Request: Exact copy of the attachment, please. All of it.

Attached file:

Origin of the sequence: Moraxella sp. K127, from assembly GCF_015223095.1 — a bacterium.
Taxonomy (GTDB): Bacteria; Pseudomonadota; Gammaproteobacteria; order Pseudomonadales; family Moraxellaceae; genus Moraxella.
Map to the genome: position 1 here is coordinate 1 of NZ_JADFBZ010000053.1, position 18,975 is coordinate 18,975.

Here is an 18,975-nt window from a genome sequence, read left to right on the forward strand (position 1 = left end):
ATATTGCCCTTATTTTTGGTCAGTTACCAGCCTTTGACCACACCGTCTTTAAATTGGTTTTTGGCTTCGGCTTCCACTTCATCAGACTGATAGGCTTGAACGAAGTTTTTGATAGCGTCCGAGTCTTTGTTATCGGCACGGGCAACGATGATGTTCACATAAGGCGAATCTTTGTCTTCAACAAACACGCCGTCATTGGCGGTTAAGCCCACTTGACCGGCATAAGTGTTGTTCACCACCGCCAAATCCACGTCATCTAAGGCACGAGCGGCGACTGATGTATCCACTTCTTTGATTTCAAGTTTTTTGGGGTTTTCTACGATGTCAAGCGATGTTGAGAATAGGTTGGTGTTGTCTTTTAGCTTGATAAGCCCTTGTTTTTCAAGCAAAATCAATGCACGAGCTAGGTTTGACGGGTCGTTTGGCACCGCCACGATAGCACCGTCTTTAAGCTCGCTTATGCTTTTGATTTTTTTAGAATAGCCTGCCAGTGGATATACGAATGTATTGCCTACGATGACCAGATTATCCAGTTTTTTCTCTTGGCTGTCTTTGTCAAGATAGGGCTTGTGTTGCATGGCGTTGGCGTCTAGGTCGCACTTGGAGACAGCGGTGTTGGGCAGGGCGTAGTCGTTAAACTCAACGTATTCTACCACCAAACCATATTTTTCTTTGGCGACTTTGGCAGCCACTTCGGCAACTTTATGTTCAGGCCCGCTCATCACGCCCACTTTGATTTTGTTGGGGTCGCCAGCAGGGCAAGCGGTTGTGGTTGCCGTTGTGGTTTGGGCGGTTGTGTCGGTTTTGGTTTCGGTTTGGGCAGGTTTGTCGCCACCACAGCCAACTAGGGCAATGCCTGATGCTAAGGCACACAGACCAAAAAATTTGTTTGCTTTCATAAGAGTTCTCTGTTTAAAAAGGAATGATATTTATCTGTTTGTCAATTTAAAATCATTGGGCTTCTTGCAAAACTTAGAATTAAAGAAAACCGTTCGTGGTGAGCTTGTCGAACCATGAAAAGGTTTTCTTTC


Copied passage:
Origin of the sequence: Moraxella sp. K127, from assembly GCF_015223095.1 — a bacterium.
Taxonomy (GTDB): Bacteria; Pseudomonadota; Gammaproteobacteria; order Pseudomonadales; family Moraxellaceae; genus Moraxella.
Map to the genome: position 1 here is coordinate 1 of NZ_JADFBZ010000053.1, position 18,975 is coordinate 18,975.

Here is an 18,975-nt window from a genome sequence, read left to right on the forward strand (position 1 = left end):
ATATTGCCCTTATTTTTGGTCAGTTACCAGCCTTTGACCACACCGTCTTTAAATTGGTTTTTGGCTTCGGCTTCCACTTCATCAGACTGATAGGCTTGAACGAAGTTTTTGATAGCGTCCGAGTCTTTGTTATCGGCACGGGCAACGATGATGTTCACATAAGGCGAATCTTTGTCTTCAACAAACACGCCGTCATTGGCGGTTAAGCCCACTTGACCGGCATAAGTGTTGTTCACCACCGCCAAATCCACGTCATCTAAGGCACGAGCGGCGACTGATGTATCCACTTCTTTGATTTCAAGTTTTTTGGGGTTTTCTACGATGTCAAGCGATGTTGAGAATAGGTTGGTGTTGTCTTTTAGCTTGATAAGCCCTTGTTTTTCAAGCAAAATCAATGCACGAGCTAGGTTTGACGGGTCGTTTGGCACCGCCACGATAGCACCGTCTTTAAGCTCGCTTATGCTTTTGATTTTTTTAGAATAGCCTGCCAGTGGATATACGAATGTATTGCCTACGATGACCAGATTATCCAGTTTTTTCTCTTGGCTGTCTTTGTCAAGATAGGGCTTGTGTTGCATGGCGTTGGCGTCTAGGTCGCACTTGGAGACAGCGGTGTTGGGCAGGGCGTAGTCGTTAAACTCAACGTATTCTACCACCAAACCATATTTTTCTTTGGCGACTTTGGCAGCCACTTCGGCAACTTTATGTTCAGGCCCGCTCATCACGCCCACTTTGATTTTGTTGGGGTCGCCAGCAGGGCAAGCGGTTGTGGTTGCCGTTGTGGTTTGGGCGGTTGTGTCGGTTTTGGTTTCGGTTTGGGCAGGTTTGTCGCCACCACAGCCAACTAGGGCAATGCCTGATGCTAAGGCACACAGACCAAAAAATTTGTTTGCTTTCATAAGAGTTCTCTGTTTAAAAAGGAATGATATTTATCTGTTTGTCAATTTAAAATCATTGGGCTTCTTGCAAAACTTAGAATTAAAGAAAACCGTTCGTGGTGAGCTTGTCGAACCATGAAAAGGTTTTCTTTC